Some news items about events in and around Georgia during the last week which have attracted less attention than they deserve:
PUTIN SAYS GEORGIA HAS FORFEITED RIGHT TO BREAKAWAY REPUBLICS. In his televised town hall meeting, Russian Prime Minister Vladimir Putin said that Tbilisi by its actions had lost the right to have Abkhazia and South Ossetia within its boundaries (kavkazcenter.com/russ/content/2008/12/04/62600.shtml). In other comments, he said that Russia will never leave the Caucasus (http://www.annews.ru/news/detail.php?ID=174029).
MEDVEDEV SAYS MOSCOW HOPES OTHERS WILL BREAKAWAY STATES. Russian President Dmitry Medvedev said that Moscow will not require anyone to recognize Abkhazia and South Ossetia as independent countries but will be very glad if others follow Russia’s lead in doing so (www.materik.ru/index.php?section=news&id=33619).
SAAKASHVILI SEES NO BASIS FOR TALKING TO MOSCOW. Georgian President Mikhail Saakashvili said that he does not see any basis for talking to Moscow. (A spokesman for the Georgian foreign ministry said that Georgia was ready for talks with Moscow if the Russian government recognizes Georgia’s territorial integrity in its internationally recognized borders (www.mignews.com/news/politic/world/051208_234207_16995.html).) At the same time, he said, his government enjoys the supporting of incoming US President Barak Obama who the Georgian leader said had indicated that Washington will support Tbilisi “with all its forces” in (kvkz.ru/knews/gr/2010-saakashvili-u-gruzii-i-rossii-poka-net-perspektiv.html).
GEORGIAN GOVERNMENTS SAYS NATO IS BEING SUPPORTIVE… Even though NATO did not offer a Membership Action Plan to Georgia at its recent ministerial, official Tbilisi put the best face on things and said that the meeting nonetheless represented another step forward toward Georgian membership in NATO (www.kavkaz-uzel.ru/newstext/news/id/1234450.html).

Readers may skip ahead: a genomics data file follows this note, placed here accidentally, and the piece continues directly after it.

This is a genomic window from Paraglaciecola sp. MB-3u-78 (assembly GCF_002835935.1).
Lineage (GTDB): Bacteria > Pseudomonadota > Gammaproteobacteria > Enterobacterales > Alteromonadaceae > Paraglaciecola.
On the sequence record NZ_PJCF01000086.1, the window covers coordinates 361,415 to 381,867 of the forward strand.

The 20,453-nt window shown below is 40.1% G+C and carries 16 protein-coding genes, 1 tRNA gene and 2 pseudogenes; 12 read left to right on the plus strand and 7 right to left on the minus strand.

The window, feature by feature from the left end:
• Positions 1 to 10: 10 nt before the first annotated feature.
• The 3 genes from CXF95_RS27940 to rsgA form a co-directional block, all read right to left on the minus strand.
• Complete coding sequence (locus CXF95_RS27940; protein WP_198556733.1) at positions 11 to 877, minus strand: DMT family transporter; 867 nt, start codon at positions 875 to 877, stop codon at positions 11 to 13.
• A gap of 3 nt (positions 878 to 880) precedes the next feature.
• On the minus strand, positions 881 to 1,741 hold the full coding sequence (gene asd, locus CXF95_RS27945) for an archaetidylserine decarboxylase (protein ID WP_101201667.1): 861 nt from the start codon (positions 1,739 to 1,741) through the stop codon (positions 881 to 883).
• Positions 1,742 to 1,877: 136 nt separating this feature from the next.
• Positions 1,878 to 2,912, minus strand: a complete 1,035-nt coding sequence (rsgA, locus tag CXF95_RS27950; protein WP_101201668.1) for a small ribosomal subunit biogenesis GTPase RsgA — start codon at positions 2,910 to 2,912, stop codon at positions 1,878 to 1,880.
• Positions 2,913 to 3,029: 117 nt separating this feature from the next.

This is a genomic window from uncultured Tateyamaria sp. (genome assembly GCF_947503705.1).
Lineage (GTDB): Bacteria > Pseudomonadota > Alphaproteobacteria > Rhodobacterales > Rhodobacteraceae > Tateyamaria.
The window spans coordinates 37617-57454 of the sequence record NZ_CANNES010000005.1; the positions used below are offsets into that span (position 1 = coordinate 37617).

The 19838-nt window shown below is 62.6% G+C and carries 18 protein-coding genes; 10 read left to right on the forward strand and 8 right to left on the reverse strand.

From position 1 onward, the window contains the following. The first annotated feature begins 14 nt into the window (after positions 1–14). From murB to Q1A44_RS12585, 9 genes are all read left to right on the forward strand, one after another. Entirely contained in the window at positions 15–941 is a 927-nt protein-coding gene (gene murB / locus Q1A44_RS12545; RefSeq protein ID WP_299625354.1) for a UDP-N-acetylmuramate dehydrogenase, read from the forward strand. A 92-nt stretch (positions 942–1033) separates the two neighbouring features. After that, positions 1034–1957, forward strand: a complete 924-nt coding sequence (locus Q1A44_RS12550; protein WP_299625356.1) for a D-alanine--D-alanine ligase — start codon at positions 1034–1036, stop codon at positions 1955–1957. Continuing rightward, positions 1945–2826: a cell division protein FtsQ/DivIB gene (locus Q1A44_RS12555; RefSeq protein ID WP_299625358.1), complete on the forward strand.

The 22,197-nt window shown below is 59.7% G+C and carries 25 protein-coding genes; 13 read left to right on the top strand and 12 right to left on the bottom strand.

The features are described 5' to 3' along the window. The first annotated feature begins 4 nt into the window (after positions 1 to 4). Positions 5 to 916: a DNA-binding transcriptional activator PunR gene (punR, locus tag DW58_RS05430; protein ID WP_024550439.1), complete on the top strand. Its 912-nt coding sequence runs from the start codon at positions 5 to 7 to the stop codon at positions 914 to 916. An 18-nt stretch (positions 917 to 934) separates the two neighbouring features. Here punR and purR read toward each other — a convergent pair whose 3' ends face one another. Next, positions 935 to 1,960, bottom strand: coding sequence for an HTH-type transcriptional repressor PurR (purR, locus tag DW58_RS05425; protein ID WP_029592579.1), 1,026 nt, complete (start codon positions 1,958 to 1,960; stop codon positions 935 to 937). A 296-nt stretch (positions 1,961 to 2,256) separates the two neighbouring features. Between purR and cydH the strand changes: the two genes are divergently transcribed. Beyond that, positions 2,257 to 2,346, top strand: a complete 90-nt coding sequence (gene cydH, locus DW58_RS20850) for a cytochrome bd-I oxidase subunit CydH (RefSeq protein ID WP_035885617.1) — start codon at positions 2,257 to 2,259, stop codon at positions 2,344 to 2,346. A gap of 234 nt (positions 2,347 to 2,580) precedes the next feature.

…BUT SOME GEORGIANS UNHAPPY OVER NATO’S FAILURE TO OFFER AN MAP. But at least some Georgians, including conservative leader Kahka Kukava expressed their anger at NATO’s failure to take the step they felt alliance leaders had promised and said that Georgia as a result may shift from its consistent pro-Western stance (evrazia.org/news/6397).
NEW GEORGIAN CABINET WINS CONFIDENCE VOTE, PERSONNEL CHANGES FOLLOW. New Prime Minister Grigorl Mgaloblishvili, Tbilisi’s former ambassador to Turkey, won a vote of confidence for his government (www.civil.ge/eng/article.php?id=19872). At the time of the vote, he had made only minor changes, but since that time he has replaced the defense and foreign ministers.
NEW FOREIGN MINISTER ASKS AMBASSADORS TO SUBMIT RESIGNATIONS. Girgol Vashadze, the new Georgian foreign minister, has asked all of the countries ambassadors and deputy foreign ministers to submit their resignations so as to give him the chance to form his own team. At the same time, he indicated, that he does not expect to accept all of these resignations (grani.ru/Politics/World/Europe/Georgia/m.145008.html).
TBILISI BREAKS DIPLOMATIC TIES WITH NICARAGUA. After Nicaragua announced that it was establishing relations with Abkhazia and South Ossetia, Georgia said that it was breaking diplomatic ties with that country. Georgia had had relations with Nicaragua since 1994, but neither country had a resident ambassador in the other (www.ia-centr.ru/publications/3089/).